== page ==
Tribes on child welfare: We can do it better

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But ability to administer foster care has doubters in Indian Country

Jul. 27, 2013, Written by Steve Young

At issue

GRANTS: Members of the Lakota People’s Law Project, a nonprofit that advises Native Americans about Indian Child Welfare violations, say they have been talking to government officials in Washington about money for South Dakota’s nine tribes.
GOAL: Help tribes develop their own foster care and child protection programs.

DIVISION: Though the state says it would support such efforts, there are some involved in tribal child protection who question whether the tribes could successfully run those programs on their own.

Juanita Scherich remembers how they cut her hair, how they made her scrub and wash every day, as if a trim and a bath would take the “Indian” out of a 9-year-old child.

Though it was decades ago, Scherich can’t forget how no one in a string of Rapid City foster homes spoke her native language. How none of them prayed to tunkasila, great spirit-father of the Lakota. How no one offered her even a whiff of her tribal culture.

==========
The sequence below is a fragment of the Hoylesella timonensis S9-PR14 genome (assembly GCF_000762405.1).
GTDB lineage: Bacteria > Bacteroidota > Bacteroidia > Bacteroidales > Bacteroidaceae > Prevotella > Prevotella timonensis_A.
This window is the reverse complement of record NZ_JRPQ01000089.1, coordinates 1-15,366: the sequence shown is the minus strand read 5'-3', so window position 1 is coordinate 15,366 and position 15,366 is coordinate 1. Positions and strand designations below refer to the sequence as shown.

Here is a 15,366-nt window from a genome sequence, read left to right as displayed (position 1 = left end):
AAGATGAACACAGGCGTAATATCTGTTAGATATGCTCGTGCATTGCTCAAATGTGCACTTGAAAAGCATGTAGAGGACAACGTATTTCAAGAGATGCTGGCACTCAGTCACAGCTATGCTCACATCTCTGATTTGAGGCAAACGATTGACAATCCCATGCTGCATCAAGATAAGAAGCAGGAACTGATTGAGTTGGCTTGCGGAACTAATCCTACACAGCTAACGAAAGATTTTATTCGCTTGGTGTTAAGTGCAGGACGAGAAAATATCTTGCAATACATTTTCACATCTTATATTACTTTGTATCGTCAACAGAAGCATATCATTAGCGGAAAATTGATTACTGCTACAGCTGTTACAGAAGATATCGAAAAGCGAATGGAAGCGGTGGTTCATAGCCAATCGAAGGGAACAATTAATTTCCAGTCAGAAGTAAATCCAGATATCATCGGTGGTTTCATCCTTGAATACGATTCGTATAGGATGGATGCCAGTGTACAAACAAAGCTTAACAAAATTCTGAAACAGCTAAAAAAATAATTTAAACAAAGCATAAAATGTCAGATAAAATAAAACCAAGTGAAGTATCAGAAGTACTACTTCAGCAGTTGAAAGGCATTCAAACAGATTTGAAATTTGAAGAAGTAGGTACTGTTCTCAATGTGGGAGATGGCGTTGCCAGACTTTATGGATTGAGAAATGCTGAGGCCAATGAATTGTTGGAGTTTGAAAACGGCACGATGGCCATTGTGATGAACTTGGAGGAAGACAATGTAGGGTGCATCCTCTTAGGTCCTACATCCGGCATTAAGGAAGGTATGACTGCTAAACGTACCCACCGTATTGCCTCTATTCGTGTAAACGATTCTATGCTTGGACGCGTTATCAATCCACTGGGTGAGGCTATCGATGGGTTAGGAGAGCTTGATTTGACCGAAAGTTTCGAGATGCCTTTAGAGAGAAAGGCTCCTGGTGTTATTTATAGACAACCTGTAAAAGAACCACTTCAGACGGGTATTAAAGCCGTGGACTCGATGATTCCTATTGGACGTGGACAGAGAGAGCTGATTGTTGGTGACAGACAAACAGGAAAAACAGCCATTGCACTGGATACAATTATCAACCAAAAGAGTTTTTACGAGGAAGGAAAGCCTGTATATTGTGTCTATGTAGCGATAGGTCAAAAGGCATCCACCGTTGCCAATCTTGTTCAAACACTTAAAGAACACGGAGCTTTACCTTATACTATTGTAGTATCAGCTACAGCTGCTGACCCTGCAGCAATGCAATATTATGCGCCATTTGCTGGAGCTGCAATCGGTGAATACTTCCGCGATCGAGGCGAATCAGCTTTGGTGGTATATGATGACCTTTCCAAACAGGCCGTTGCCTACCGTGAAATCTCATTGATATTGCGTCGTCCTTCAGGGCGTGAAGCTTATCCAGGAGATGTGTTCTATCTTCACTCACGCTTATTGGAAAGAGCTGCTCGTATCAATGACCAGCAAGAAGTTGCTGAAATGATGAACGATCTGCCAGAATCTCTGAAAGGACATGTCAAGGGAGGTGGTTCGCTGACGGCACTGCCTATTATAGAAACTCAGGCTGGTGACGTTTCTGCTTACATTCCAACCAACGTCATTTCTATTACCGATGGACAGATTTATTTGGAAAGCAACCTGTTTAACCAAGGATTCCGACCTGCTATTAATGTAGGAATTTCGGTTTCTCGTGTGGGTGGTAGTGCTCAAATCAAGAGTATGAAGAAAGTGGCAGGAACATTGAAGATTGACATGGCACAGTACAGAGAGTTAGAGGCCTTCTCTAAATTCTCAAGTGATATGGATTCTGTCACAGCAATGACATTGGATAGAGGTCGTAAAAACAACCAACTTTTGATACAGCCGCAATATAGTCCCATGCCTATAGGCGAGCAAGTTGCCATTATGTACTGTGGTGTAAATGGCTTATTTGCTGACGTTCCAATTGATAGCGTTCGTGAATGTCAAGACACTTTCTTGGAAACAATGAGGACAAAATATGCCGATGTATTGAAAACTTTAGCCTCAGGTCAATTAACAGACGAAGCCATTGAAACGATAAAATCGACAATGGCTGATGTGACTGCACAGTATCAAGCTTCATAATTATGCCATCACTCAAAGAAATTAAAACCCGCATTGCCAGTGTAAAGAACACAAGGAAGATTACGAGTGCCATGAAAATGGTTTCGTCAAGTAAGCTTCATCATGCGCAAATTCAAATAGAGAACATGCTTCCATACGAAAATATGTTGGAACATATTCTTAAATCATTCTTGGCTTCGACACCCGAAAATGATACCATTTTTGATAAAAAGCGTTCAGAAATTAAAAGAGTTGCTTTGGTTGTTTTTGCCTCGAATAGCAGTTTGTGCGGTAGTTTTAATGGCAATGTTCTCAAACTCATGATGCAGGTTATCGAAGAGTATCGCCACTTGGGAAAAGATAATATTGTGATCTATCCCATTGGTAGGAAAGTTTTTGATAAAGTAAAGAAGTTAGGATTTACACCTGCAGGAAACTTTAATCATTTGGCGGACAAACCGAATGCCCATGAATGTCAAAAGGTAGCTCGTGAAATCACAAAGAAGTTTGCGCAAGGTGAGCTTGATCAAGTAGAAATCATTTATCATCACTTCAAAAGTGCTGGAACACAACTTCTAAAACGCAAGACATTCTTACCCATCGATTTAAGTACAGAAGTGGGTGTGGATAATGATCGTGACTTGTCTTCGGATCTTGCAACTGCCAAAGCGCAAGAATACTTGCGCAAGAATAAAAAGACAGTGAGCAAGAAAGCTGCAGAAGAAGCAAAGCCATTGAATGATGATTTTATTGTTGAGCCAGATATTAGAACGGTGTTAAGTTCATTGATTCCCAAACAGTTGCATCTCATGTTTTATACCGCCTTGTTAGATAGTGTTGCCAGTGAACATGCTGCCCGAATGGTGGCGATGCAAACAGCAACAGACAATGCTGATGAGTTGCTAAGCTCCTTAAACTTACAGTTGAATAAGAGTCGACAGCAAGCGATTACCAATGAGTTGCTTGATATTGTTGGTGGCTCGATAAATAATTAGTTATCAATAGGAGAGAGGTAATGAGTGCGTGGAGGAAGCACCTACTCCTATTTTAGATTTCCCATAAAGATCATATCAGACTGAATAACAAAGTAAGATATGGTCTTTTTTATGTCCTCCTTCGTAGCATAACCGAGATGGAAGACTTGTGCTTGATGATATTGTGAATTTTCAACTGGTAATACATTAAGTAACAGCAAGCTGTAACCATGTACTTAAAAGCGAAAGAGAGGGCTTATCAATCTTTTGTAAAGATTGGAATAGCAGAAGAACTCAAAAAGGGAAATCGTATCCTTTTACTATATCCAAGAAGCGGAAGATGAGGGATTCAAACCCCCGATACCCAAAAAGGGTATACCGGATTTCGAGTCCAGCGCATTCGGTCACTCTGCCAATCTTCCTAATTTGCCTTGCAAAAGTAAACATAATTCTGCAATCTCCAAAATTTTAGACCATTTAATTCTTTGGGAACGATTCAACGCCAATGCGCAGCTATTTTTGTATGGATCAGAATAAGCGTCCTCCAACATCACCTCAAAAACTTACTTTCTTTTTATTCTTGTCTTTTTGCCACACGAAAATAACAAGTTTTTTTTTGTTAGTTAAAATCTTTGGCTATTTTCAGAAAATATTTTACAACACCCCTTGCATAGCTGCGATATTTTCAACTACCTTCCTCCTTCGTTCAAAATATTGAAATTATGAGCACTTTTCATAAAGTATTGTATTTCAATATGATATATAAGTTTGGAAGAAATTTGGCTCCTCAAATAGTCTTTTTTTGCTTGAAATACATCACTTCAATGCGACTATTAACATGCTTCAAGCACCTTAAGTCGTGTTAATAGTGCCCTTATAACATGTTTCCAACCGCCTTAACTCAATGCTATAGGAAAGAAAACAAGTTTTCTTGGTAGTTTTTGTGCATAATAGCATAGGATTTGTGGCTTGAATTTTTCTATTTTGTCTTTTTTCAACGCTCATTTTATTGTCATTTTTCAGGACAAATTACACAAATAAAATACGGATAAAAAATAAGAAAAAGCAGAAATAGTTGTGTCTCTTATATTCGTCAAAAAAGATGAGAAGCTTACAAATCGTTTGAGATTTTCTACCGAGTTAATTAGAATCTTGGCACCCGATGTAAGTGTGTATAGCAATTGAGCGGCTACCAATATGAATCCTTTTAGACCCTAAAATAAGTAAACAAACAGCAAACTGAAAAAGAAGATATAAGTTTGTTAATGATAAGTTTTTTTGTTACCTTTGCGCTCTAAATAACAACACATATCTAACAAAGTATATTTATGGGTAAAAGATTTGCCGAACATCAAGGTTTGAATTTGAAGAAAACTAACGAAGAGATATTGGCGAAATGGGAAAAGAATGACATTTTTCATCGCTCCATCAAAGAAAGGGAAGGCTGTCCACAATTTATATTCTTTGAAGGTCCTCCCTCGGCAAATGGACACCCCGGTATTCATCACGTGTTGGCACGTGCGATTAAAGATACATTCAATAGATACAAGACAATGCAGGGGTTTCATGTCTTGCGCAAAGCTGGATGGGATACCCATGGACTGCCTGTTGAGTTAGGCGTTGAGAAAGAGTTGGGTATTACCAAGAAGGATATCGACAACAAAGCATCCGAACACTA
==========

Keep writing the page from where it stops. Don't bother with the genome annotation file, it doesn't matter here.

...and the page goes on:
“I lost everything in 2½ years in foster care,” the Indian Child Welfare Act director for the Oglala Sioux Tribe says. “My language, my culture, I had to relearn it all. That wasn’t right.”

Today, she and tribal officials across South Dakota are prepared to change that. With 35 years of federal ICWA legislation on the books and 80 percent of Native children still showing up in white foster homes, the tribes insist they are ready to take over foster care and child protection services, and to keep more of their children on the reservations.

The key to accomplishing that, they say, is directly accessing federal dollars now being funneled through the state.

“If we had direct funding,” Scherich said, “we would see that more of our children are staying with relatives, staying with our own people.”

But how many federal dollars are they talking about? A National Public Radio series that aired in October 2011 suggested the state receives $100 million a year to subsidize its foster care program. The Coalition of Sioux Tribes for Children and Families and the Lakota People’s Law Project cited that number in a report to Congress in January.

Danny Sheehan, chief counsel for the Lakota People’s Law Project, a nonprofit that provides expertise to the Lakota about ICWA violations, suspects the amount is at least in the $56 million range.

“Federal money comes in now to the state under various provisions of Title IV of the Social Security Act,” Sheehan said. “Our best estimate is that 56 percent of the children in foster care are Native Americans. So we’re talking about a good percentage of that $56 million.”

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